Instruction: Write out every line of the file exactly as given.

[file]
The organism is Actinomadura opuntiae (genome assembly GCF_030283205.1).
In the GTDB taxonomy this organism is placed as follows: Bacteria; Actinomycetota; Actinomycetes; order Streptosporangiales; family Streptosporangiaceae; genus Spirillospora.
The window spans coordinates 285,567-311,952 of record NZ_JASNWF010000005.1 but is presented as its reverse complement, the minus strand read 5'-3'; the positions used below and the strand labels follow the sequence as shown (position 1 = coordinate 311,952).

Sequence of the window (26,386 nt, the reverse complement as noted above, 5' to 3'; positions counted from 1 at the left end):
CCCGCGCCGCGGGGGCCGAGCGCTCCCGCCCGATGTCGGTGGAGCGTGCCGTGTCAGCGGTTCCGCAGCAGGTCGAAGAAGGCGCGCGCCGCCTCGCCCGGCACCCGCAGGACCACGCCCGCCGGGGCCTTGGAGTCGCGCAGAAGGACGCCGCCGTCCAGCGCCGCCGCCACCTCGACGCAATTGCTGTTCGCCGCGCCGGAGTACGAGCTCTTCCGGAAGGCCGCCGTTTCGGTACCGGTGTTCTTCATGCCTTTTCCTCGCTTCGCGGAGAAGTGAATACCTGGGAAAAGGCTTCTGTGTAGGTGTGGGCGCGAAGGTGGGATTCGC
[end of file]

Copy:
The organism is Actinomadura opuntiae (genome assembly GCF_030283205.1).
In the GTDB taxonomy this organism is placed as follows: Bacteria; Actinomycetota; Actinomycetes; order Streptosporangiales; family Streptosporangiaceae; genus Spirillospora.
The window spans coordinates 285,567-311,952 of record NZ_JASNWF010000005.1 but is presented as its reverse complement, the minus strand read 5'-3'; the positions used below and the strand labels follow the sequence as shown (position 1 = coordinate 311,952).

Sequence of the window (26,386 nt, the reverse complement as noted above, 5' to 3'; positions counted from 1 at the left end):
CCCGCGCCGCGGGGGCCGAGCGCTCCCGCCCGATGTCGGTGGAGCGTGCCGTGTCAGCGGTTCCGCAGCAGGTCGAAGAAGGCGCGCGCCGCCTCGCCCGGCACCCGCAGGACCACGCCCGCCGGGGCCTTGGAGTCGCGCAGAAGGACGCCGCCGTCCAGCGCCGCCGCCACCTCGACGCAATTGCTGTTCGCCGCGCCGGAGTACGAGCTCTTCCGGAAGGCCGCCGTTTCGGTACCGGTGTTCTTCATGCCTTTTCCTCGCTTCGCGGAGAAGTGAATACCTGGGAAAAGGCTTCTGTGTAGGTGTGGGCGCGAAGGTGGGATTCGC